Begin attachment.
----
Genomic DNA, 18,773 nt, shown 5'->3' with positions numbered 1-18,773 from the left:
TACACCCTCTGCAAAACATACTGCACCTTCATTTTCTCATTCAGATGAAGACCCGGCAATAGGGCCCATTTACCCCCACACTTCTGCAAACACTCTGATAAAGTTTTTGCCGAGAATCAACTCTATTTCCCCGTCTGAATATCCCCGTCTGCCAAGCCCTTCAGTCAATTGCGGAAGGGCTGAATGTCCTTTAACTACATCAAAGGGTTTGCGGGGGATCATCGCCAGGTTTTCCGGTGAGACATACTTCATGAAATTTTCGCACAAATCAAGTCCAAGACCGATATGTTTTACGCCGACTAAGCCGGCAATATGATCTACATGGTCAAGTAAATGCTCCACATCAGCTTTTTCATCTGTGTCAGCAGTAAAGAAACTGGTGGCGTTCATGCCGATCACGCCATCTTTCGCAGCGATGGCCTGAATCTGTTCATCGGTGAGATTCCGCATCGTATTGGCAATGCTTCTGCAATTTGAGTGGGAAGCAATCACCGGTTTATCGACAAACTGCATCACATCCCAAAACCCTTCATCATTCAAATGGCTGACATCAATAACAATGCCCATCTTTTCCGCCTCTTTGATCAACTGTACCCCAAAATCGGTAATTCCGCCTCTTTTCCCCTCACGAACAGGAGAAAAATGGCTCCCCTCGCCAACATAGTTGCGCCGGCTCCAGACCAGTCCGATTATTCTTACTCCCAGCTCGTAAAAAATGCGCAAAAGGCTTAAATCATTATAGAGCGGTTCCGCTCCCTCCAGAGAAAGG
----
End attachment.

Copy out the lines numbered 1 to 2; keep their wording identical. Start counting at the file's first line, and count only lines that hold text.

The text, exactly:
Genomic DNA, 18,773 nt, shown 5'->3' with positions numbered 1-18,773 from the left:
TACACCCTCTGCAAAACATACTGCACCTTCATTTTCTCATTCAGATGAAGACCCGGCAATAGGGCCCATTTACCCCCACACTTCTGCAAACACTCTGATAAAGTTTTTGCCGAGAATCAACTCTATTTCCCCGTCTGAATATCCCCGTCTGCCAAGCCCTTCAGTCAATTGCGGAAGGGCTGAATGTCCTTTAACTACATCAAAGGGTTTGCGGGGGATCATCGCCAGGTTTTCCGGTGAGACATACTTCATGAAATTTTCGCACAAATCAAGTCCAAGACCGATATGTTTTACGCCGACTAAGCCGGCAATATGATCTACATGGTCAAGTAAATGCTCCACATCAGCTTTTTCATCTGTGTCAGCAGTAAAGAAACTGGTGGCGTTCATGCCGATCACGCCATCTTTCGCAGCGATGGCCTGAATCTGTTCATCGGTGAGATTCCGCATCGTATTGGCAATGCTTCTGCAATTTGAGTGGGAAGCAATCACCGGTTTATCGACAAACTGCATCACATCCCAAAACCCTTCATCATTCAAATGGCTGACATCAATAACAATGCCCATCTTTTCCGCCTCTTTGATCAACTGTACCCCAAAATCGGTAATTCCGCCTCTTTTCCCCTCACGAACAGGAGAAAAATGGCTCCCCTCGCCAACATAGTTGCGCCGGCTCCAGACCAGTCCGATTATTCTTACTCCCAGCTCGTAAAAAATGCGCAAAAGGCTTAAATCATTATAGAGCGGTTCCGCTCCCTCCAGAGAAAGG